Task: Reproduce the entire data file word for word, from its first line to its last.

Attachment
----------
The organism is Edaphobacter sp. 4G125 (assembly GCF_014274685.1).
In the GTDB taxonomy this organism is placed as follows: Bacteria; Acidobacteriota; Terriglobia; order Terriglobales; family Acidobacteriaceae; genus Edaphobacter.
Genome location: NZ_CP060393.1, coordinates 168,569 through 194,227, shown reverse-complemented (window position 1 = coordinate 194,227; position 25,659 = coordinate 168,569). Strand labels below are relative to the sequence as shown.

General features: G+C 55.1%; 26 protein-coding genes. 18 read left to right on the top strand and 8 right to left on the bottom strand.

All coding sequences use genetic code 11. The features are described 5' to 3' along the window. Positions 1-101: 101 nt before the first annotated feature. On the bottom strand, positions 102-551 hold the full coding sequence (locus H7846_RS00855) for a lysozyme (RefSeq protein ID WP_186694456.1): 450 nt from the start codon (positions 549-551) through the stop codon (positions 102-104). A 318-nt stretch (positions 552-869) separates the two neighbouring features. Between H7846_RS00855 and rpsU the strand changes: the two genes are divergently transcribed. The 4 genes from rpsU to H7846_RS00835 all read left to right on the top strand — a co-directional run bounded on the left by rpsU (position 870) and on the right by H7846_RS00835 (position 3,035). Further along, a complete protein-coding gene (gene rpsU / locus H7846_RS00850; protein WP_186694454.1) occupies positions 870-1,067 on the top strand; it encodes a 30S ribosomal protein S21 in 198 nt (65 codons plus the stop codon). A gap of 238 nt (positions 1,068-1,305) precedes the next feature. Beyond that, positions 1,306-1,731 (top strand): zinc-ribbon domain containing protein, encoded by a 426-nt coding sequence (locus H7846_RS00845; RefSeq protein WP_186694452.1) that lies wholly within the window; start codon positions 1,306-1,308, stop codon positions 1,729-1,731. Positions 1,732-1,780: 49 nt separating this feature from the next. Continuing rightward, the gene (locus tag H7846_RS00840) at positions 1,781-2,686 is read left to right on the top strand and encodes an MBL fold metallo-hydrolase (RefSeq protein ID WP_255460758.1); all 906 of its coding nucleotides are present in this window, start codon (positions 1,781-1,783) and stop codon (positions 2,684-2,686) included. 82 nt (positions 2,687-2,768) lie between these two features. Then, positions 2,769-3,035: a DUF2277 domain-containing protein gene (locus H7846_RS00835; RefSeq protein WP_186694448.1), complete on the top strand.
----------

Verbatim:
The organism is Edaphobacter sp. 4G125 (assembly GCF_014274685.1).
In the GTDB taxonomy this organism is placed as follows: Bacteria; Acidobacteriota; Terriglobia; order Terriglobales; family Acidobacteriaceae; genus Edaphobacter.
Genome location: NZ_CP060393.1, coordinates 168,569 through 194,227, shown reverse-complemented (window position 1 = coordinate 194,227; position 25,659 = coordinate 168,569). Strand labels below are relative to the sequence as shown.

General features: G+C 55.1%; 26 protein-coding genes. 18 read left to right on the top strand and 8 right to left on the bottom strand.

All coding sequences use genetic code 11. The features are described 5' to 3' along the window. Positions 1-101: 101 nt before the first annotated feature. On the bottom strand, positions 102-551 hold the full coding sequence (locus H7846_RS00855) for a lysozyme (RefSeq protein ID WP_186694456.1): 450 nt from the start codon (positions 549-551) through the stop codon (positions 102-104). A 318-nt stretch (positions 552-869) separates the two neighbouring features. Between H7846_RS00855 and rpsU the strand changes: the two genes are divergently transcribed. The 4 genes from rpsU to H7846_RS00835 all read left to right on the top strand — a co-directional run bounded on the left by rpsU (position 870) and on the right by H7846_RS00835 (position 3,035). Further along, a complete protein-coding gene (gene rpsU / locus H7846_RS00850; protein WP_186694454.1) occupies positions 870-1,067 on the top strand; it encodes a 30S ribosomal protein S21 in 198 nt (65 codons plus the stop codon). A gap of 238 nt (positions 1,068-1,305) precedes the next feature. Beyond that, positions 1,306-1,731 (top strand): zinc-ribbon domain containing protein, encoded by a 426-nt coding sequence (locus H7846_RS00845; RefSeq protein WP_186694452.1) that lies wholly within the window; start codon positions 1,306-1,308, stop codon positions 1,729-1,731. Positions 1,732-1,780: 49 nt separating this feature from the next. Continuing rightward, the gene (locus tag H7846_RS00840) at positions 1,781-2,686 is read left to right on the top strand and encodes an MBL fold metallo-hydrolase (RefSeq protein ID WP_255460758.1); all 906 of its coding nucleotides are present in this window, start codon (positions 1,781-1,783) and stop codon (positions 2,684-2,686) included. 82 nt (positions 2,687-2,768) lie between these two features. Then, positions 2,769-3,035: a DUF2277 domain-containing protein gene (locus H7846_RS00835; RefSeq protein WP_186694448.1), complete on the top strand.